It is not uncommon for parents to be concerned about their child’s progress in school while seeking treatment for an eating disorder. Will my child have to take a leave from school? Will he fall behind his peers? How will she have enough time to finish schoolwork when she is in program for six or ten hours a day? These are understandable fears and questions that a parent might have when considering enrolling a child or teenage into an eating disorder program.
Some schools are very understanding and are able to make accommodations while the child is in treatment, such as providing homework packets to be done at home or providing the option to do courses online. If the school is not able to make the appropriate accommodations, parents have the right to ask for a Section 504 Plan because children with eating disorders meet the criteria for this service.
What is a 504 Plan? “Section 504 requires that school districts provide a free appropriate public education (FAPE) to qualified students in their jurisdictions who have a physical or mental impairment that substantially limits one or more major life activities, regardless of the nature or severity of the disability. Under Section 504, FAPE means providing regular or special education and related aids and services designed to meet the student’s individual educational needs as adequately as the needs of nondisabled students are met” (source: http://www2.ed.gov/about/offices/list/ocr/504faq.html). It’s important to note that private schools that receive no federal funding do not have to honor a 504.
What’s the difference between a 504 and an Individualized Education Plan (IEP)? IEPs are generally reserved for specific conditions that affect academic performance and require special education or services such as speech pathology. As that is often not the case for children with eating disorders, a 504 is a more common and appropriate avenue to pursue.
Why might one make the effort of getting a 504? Parent mentor and educator Andree shares her thoughts: “I think many parents do not believe their child needs or qualifies for a 504 because they have students who excel. However, 504s can be temporary or long term and are often used for a range of illnesses (including eating disorders, anxiety and ADHD). For many families, the child’s school might be able to make every accommodation possible while the child is in treatment. However if the school is not able to accommodate your child, a 504 will provide the necessary supports.” When you start the process in requesting a 504 plan, be sure to have a physician’s diagnosis paperwork with you as this will be critical in documenting that your child meets criteria.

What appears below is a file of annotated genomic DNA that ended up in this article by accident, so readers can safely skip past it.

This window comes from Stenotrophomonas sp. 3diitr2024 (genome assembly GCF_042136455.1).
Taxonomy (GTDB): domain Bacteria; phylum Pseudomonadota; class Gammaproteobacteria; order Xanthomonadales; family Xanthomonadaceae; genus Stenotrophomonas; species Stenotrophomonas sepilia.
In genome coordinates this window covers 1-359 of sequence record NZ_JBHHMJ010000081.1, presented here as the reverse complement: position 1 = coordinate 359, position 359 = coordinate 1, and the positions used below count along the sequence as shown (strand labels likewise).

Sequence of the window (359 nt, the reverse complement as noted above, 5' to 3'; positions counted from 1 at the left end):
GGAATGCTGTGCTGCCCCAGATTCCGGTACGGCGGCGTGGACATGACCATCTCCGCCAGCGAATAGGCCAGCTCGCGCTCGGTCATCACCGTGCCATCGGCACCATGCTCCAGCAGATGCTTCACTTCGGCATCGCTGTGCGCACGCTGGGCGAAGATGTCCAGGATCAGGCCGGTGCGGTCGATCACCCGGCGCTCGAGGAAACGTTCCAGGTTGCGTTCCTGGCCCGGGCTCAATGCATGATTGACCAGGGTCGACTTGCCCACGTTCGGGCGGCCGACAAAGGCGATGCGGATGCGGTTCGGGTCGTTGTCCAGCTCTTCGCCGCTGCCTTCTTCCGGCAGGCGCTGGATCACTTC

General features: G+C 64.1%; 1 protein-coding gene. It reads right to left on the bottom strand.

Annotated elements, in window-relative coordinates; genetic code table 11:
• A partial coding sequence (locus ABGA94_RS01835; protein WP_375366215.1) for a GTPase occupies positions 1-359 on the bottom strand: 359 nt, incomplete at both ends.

Can a 504 plan remain active when my child returns to school? The short answer is yes. As your child transitions back to school, consider every possible stumbling block and have a plan. From keeping food in the nurse’s fridge and scheduling accommodations that allow for afternoon appointments to non-cardio PE and eating lunch with a trusted adult, everything should be considered. Think about talking through every part of your child’s day with them to determine what fears might be lingering and work with the team to address it. As things change and new issues come up, know you can call a 504 meeting at any time to make an addendum or to add new accommodations to the service plan.
Another parent mentor adds his thoughts, “We have never used a 504 plan because we have dealt directly with school personnel who have been helpful and accommodating. We have been fortunate – but, thankfully, the 504 does not depend on luck. It puts the law on your side a critical point when dealing with a public that, by and large, misunderstands eating disorders.”
In general, making a verbal request to a counselor or administrator should be enough to get the ball rolling; a formal request should be made in writing if you sense any reluctance. If you are ever in doubt about information you are receiving from the school, ask them to cite the specific section of your state’s educational code where you can find the information.
Education is one piece of the often-overwhelming puzzle that comes along with treating and recovering from an eating disorder. A 504 can make sure all players on the same page and that your child’s school understands their obligations and role during your child’s recovery.
Jennifer Denise Ouellette is a member of the Parent Advisory Committee (PAC) at the UCSD Eating Disorders Center. The PAC is a group of parents with children who have completed the UCSD adolescent eating disorders program and whose role is to support new parents as they enter the program. You can follow her on Twitter @jugglingjenn